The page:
Nigeria’s oil production will reduce further in the coming months as exemptions granted from Organisation of Petroleum Exporting Countries (OPEC) production cuts has ceased.
The oil cartel and its allies, led by Russia, agreed to cut oil production by 1.2 million barrels per day (bpd) at their 5th ministerial meeting in Vienna on December 7.
Beginning from January 2019, OPEC members will reduce production by 800,000 bpd or 2.5 percent of the total amount, while non-OPEC producing countries will cut production by 400,000 bpd or 2.0 percent.
The move, according to OPEC, was “following deliberations on the immediate oil market prospects and in view of a growing imbalance between global oil supply and demand in 2019”.
Nigeria and Libya had been exempted from the supply cuts when the deal went into effect in January 2017, due to internal unrest and other peculiarities that affected their oil infrastructure.
But with the new deal, Saudi Arabia, the largest producer in the cartel will absorb the highest cut, while Nigeria which currently produces an average of 1.7 million bpd will reduce output by some 40,000 bpd.
In an interview with Bloomberg before the OPEC meeting, Ibe Kachikwu, minister of state for petroleum resources, said Nigeria will struggle to participate in the supply cut.
“Some countries will struggle because their economies are very constrained” and Nigeria itself could only manage a small cut,” he said.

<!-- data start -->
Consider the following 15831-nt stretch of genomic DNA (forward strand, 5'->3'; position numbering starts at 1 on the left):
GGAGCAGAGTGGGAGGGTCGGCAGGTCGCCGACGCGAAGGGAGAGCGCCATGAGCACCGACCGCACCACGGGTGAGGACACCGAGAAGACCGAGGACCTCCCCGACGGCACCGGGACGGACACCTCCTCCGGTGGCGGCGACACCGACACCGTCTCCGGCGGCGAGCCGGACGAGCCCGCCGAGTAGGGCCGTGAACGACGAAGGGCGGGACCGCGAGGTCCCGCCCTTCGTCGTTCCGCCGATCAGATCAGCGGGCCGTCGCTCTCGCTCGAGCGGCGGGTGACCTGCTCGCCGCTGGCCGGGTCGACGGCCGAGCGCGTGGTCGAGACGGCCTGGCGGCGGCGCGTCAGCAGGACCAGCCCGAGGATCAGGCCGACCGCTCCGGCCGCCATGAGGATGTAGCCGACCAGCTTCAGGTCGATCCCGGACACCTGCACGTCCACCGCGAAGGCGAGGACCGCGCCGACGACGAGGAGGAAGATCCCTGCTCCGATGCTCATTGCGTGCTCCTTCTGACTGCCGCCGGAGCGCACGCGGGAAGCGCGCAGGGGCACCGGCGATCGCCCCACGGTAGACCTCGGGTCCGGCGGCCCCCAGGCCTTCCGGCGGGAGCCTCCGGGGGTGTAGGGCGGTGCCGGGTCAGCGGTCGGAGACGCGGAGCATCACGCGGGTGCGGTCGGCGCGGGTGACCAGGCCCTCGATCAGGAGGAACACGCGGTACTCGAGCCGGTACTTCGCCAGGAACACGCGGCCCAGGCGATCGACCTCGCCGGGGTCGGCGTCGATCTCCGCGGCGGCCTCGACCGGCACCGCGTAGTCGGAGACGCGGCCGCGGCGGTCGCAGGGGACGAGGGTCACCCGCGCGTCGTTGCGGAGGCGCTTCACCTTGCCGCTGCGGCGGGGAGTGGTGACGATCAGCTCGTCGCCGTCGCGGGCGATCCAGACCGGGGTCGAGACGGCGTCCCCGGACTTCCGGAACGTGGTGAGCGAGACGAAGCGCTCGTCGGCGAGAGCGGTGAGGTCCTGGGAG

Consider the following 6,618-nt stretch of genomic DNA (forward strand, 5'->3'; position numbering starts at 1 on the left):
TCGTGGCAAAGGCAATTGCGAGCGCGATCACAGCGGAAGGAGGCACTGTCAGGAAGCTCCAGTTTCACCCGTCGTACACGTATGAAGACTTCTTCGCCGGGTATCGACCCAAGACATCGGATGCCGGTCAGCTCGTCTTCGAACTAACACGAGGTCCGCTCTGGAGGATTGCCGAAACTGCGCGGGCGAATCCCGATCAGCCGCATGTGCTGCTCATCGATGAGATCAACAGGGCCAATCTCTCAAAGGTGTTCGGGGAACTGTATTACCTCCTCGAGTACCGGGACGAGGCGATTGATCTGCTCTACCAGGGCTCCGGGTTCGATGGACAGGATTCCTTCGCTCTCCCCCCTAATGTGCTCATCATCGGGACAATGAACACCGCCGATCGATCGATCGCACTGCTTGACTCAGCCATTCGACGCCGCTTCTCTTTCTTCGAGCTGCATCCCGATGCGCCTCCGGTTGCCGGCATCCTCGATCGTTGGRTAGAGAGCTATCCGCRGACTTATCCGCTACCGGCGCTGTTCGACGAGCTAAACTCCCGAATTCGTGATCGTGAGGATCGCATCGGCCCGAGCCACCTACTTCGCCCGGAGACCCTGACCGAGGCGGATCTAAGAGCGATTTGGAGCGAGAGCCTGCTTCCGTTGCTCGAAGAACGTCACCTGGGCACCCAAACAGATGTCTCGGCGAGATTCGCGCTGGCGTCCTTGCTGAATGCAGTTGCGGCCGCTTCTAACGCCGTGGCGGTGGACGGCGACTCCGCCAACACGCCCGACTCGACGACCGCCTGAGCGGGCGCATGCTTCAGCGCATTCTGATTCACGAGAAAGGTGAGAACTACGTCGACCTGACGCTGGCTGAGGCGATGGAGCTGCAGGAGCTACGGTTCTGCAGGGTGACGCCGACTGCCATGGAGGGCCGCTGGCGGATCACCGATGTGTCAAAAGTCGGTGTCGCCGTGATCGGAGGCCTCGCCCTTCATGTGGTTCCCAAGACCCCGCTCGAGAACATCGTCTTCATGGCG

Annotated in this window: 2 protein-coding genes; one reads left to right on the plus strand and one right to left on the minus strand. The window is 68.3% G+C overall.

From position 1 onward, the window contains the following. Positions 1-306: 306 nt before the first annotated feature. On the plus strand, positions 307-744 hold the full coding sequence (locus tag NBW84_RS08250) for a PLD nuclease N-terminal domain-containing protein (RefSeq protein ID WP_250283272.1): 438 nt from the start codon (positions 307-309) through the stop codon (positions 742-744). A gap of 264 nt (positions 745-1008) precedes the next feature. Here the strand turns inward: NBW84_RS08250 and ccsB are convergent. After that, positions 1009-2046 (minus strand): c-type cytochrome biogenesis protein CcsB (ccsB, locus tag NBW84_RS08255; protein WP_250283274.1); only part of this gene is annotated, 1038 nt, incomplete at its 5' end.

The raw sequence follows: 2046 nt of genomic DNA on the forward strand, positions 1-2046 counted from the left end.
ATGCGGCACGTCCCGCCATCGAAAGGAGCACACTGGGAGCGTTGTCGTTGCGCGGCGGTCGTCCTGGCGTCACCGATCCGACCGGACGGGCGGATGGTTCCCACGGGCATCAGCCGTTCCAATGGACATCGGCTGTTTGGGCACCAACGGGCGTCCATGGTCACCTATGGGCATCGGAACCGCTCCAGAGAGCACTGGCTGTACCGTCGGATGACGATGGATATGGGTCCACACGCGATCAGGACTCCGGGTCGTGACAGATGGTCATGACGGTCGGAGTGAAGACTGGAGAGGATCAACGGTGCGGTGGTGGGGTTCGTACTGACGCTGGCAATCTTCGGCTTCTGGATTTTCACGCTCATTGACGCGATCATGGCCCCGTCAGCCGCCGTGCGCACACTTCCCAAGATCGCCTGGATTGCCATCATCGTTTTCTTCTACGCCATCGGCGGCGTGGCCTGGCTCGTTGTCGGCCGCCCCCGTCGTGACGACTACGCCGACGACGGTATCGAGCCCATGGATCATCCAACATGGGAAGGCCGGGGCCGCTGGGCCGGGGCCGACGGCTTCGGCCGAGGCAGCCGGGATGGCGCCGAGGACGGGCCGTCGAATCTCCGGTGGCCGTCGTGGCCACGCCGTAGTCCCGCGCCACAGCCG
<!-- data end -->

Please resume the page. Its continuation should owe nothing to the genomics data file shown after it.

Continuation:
“It is very difficult to do that but where we are now, everybody must be seen to contribute. Obviously, the smaller it is, the more amenable we are to participate; the larger it is, the more we will struggle to participate.
“We have got exemption three times understandably. This time around, I think there is a decision that everybody should be seen to chip in.”
Reduced oil output and its effect on the economy
The OPEC production cut comes at a time when oil production has been projected to hit 2.2 million bpd by early 2019 when the 200,000 bpd Egina field comes on stream in the same period.
Considering the federal government’s 2018 budget benchmark of 2.3 million bpd (including condensates), to operate within the OPEC limit and still achieve its target, Nigeria would need to produce at least 640,000 bpd of condensates.
Although supply disruptions caused by militant activities in the oil-rich Niger-Delta have reduced considerably from what was recorded in 2016, production capacity has been unstable.
The nation’s ailing refineries which have been operating below capacity and uncertainties in the passage of the Petroleum Industry Governance Bill (PIGB) has been linked closely to reduced investment in the oil and gas sector as a whole.
A consistent reduction in production volumes as a result of OPEC cuts would, therefore, affect government revenue, and in turn, affect budget implementation.
Also, being that oil remains Nigeria’s largest source of foreign exchange, any shortfall in production would impact the economy negatively, akin to the recession experienced in 2016.
Hence, if production volumes fall below the budget benchmark coupled with a reduction in oil prices, this could place Nigeria in the trenches.